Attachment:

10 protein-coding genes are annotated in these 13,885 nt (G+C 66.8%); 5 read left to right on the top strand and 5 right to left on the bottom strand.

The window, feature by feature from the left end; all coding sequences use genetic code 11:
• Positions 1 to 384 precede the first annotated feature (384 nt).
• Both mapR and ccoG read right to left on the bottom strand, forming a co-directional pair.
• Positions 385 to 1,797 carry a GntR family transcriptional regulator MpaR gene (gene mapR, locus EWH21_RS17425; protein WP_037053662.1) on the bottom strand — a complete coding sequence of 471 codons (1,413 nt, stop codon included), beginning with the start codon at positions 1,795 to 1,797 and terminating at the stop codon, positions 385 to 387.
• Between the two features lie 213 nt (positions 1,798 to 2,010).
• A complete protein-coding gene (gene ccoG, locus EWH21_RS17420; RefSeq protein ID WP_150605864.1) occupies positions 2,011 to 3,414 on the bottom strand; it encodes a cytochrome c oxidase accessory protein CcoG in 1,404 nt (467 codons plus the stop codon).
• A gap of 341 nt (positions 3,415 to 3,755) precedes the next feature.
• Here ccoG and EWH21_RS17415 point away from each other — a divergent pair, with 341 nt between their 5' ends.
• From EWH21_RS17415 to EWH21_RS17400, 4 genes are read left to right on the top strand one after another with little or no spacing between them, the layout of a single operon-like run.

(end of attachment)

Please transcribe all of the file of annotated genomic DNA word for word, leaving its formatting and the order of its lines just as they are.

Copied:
10 protein-coding genes are annotated in these 13,885 nt (G+C 66.8%); 5 read left to right on the top strand and 5 right to left on the bottom strand.

The window, feature by feature from the left end; all coding sequences use genetic code 11:
• Positions 1 to 384 precede the first annotated feature (384 nt).
• Both mapR and ccoG read right to left on the bottom strand, forming a co-directional pair.
• Positions 385 to 1,797 carry a GntR family transcriptional regulator MpaR gene (gene mapR, locus EWH21_RS17425; protein WP_037053662.1) on the bottom strand — a complete coding sequence of 471 codons (1,413 nt, stop codon included), beginning with the start codon at positions 1,795 to 1,797 and terminating at the stop codon, positions 385 to 387.
• Between the two features lie 213 nt (positions 1,798 to 2,010).
• A complete protein-coding gene (gene ccoG, locus EWH21_RS17420; RefSeq protein ID WP_150605864.1) occupies positions 2,011 to 3,414 on the bottom strand; it encodes a cytochrome c oxidase accessory protein CcoG in 1,404 nt (467 codons plus the stop codon).
• A gap of 341 nt (positions 3,415 to 3,755) precedes the next feature.
• Here ccoG and EWH21_RS17415 point away from each other — a divergent pair, with 341 nt between their 5' ends.
• From EWH21_RS17415 to EWH21_RS17400, 4 genes are read left to right on the top strand one after another with little or no spacing between them, the layout of a single operon-like run.